Case Report

An 18-year-old male presented with complaints of sub-acute onset, moderate to severe, occipitonuchal headache associated with vomiting and low grade fever 1 year back. He was initially evaluated and treated by a primary care physician. The treatment records were not available with the patient. With some symptomatic relief after initial 2 months of treatment, he discontinued medications without any medical advice or further follow-up. For another 9 months he continued to have recurrent off and on headache at irregular intervals which used to get relieved with over the counter medications. Over the last 6 months he had symptoms suggestive of progressive gait ataxia and right upper limb intentional tremors. For last 1 month he had resurgence of the symptoms in the form of severe holocranial headache, vomiting and fever. There was no history of seizures, loss of consciousness, any bulbar symptoms, diplopia, facial numbness or weakness. There was no significant past medical history. He was unmarried, rural dweller with agriculture as main vocation. There was no history of any high risk sexual behaviour. His mother took treatment for pulmonary tuberculosis for 9 months, 15 years back. Her exact medication records were not available.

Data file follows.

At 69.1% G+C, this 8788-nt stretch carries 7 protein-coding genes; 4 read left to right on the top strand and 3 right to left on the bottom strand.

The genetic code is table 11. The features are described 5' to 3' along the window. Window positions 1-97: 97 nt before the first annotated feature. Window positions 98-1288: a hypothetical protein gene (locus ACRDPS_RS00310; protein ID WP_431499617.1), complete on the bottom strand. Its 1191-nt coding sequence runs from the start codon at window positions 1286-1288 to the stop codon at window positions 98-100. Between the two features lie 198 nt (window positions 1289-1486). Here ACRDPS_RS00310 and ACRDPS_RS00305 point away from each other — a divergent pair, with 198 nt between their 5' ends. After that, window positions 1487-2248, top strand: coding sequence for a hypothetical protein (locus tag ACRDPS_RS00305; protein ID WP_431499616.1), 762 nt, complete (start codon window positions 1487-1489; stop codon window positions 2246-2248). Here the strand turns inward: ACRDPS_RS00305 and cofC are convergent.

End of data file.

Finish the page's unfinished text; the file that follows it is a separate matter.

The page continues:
On examination the general physical examination was unremarkable. He was conscious and well oriented to time place and person. All the cranial nerves including fundus were within normal limits. There was horizontal nystagmus in right eye on right lateral gaze with fast component towards the side of gaze. There was hypotonia on right side with grade power five in all limbs. Deep tendon reflexes were bilaterally grade two. Pendular right knee jerk was observed. Sensory examination was normal for touch, pain temperature, joint position, and vibration sense. Right sided cerebellar signs were present in the form of intentional tremors, dysdiadokokinesia, past pointing, and dysmetria. Gait was ataxic, wide based with tendency to sway on right side. Rest of the other systemic examination was normal.